Container Port Traffic Monitoring
Posted by Bruce Alphenaar
Updated: Oct 28, 2020
For this project, I analyzed the import and export traffic at the top four container ports in the United States. Container ports are centers for transferring containers of imported and exported products between large ocean vessels and trucks or trains for inland transport. Most container ports provide monthly figures for imported and exported containers on their websites, differentiating between empty and full containers. The unit of measure is the TEU or Twenty-Foot Equivalent Unit. This is the size of a standard 20 foot shipping container (20 feet long and 8 feet tall).
The goals of the project were to explore the relationship between container port traffic and other useful economic indicators such as sales, stock prices, and national trade figures. Because of the long times and complicated logistics involved in ocean travel, port traffic provides a snapshot of the consensus of what demand will be for the shipped products 2-4 months in
the future. This can be useful in making pricing and space allocation predictions. Port traffic can also be disrupted by local, national and international crisis, such as hurricanes, floods, or pandemics (eg., COVID) and this will also impact demand and pricing.
The data show a strong correlation between container port traffic and national econonic indicators, with variations due to the types of products being shipped through each port. Monthly variations in port traffic do in fact correlate with national sales numbers for shipped products, with a time lag of 2-4 months. Finally, the impact of COVID can be clearly observed in the port traffic, with a steep drop in trade followed by a equally sharp recovery.Future work includes the possibility of tracking vessel traffic from top trading partner countries in order to predict container port congestion and provide a more up-to-date measure of trade figures.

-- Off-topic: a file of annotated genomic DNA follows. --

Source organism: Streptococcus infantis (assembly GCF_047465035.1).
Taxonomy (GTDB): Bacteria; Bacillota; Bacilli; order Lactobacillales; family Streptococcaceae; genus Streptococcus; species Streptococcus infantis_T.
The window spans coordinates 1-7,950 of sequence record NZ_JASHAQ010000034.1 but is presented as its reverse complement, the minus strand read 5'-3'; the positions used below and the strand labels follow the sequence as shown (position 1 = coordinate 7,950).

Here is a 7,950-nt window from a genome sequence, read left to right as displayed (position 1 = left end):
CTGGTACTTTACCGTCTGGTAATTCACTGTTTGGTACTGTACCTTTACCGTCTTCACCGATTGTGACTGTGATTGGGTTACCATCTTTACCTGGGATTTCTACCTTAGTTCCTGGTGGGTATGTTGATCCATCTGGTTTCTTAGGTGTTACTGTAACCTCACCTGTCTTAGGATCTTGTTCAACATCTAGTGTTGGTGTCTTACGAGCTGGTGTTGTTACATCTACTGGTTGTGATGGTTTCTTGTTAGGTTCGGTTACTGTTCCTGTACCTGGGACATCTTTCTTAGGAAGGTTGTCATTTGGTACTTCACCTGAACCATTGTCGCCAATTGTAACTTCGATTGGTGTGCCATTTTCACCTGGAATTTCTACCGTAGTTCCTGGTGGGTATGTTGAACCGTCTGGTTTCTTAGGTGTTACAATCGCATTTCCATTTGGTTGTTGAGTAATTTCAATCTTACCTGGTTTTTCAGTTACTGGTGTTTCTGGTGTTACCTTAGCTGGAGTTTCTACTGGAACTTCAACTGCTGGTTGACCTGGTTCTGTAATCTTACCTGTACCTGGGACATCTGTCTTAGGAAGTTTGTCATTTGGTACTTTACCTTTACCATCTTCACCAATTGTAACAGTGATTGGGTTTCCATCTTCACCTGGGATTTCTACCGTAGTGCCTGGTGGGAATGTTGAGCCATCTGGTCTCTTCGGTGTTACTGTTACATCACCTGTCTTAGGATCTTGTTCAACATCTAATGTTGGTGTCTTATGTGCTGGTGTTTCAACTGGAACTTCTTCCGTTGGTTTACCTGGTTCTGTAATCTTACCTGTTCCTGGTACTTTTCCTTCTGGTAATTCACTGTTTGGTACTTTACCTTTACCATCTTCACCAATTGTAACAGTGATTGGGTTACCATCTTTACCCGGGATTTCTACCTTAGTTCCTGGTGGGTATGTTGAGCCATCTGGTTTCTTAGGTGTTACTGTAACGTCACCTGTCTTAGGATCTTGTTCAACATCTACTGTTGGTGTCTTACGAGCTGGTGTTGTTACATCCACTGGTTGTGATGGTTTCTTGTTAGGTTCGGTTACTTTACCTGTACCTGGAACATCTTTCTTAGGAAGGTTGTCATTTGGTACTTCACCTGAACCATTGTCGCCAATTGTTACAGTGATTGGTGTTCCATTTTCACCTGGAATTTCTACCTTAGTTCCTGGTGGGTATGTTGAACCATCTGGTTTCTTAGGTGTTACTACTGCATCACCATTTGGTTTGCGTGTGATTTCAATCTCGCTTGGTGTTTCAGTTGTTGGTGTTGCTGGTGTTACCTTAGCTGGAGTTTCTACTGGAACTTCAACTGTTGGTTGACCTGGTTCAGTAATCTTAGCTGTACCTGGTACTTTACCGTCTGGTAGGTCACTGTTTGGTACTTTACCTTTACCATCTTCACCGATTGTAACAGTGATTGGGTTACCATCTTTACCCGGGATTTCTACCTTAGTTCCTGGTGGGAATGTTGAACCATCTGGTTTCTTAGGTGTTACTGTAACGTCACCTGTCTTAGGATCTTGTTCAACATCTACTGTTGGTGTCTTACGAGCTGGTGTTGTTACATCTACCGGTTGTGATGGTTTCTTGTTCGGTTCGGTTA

It is not obvious that local port traffic should be a strong indicator of what is happening in the country as a whole. Here it is shown, however, that the traffic at an individual port (Long Beach)matches with the S&P 500 closing price when plotted over a long period of time (1995-2020). Recessions occuring in 2002 and 2008 are clearly observed. The US trade imbalance as reported by the US government also correlates well with the Total Exports - Total Imports of containers coming into an indiviudal port. As shown below, the trade imabalance varies between different ports. Further analysis is needed to determine the products where the trade imbalance is highest.
The variation in imports by month for Los Angeles and Long Beach were plotted. Monthly figures are averaged over the last five years. This is compared with monthly variation in sales for top import products for the two ports: furntiure sales for Los Angeles and gasoline sales for Long Beach. In both cases it can be seen that imports reach their peak 2-4 months prior to sales. This shows how port traffic is a leading indicator for future product sales. Given further time a quantitative correlation between port traffic and sales data should be calculated. Variation in exports by month is plotted allowing selection of the port. In general, there is less monthly variation in exports than in imports. This is presumably because agricultural products have a smaller seasonal variation in usage than consumer products or petroleum.
Port traffic dropped precipitously in March 2020 due to the pandemic. This is observed in both import and export data. The time resolution is not fine enough to distinguish between the different stages of the pandemic when the data is summarized between all four ports. Individual ports show some interesting differences. Los Angeles and Savannah experienced a recovery in April, but then dropped again before recovering completely. NYC did not experience a major drop until May. This is presumably becuase of the relatively large number of European trading partners with NYC, and the later onset of the virus in Europe compared with China.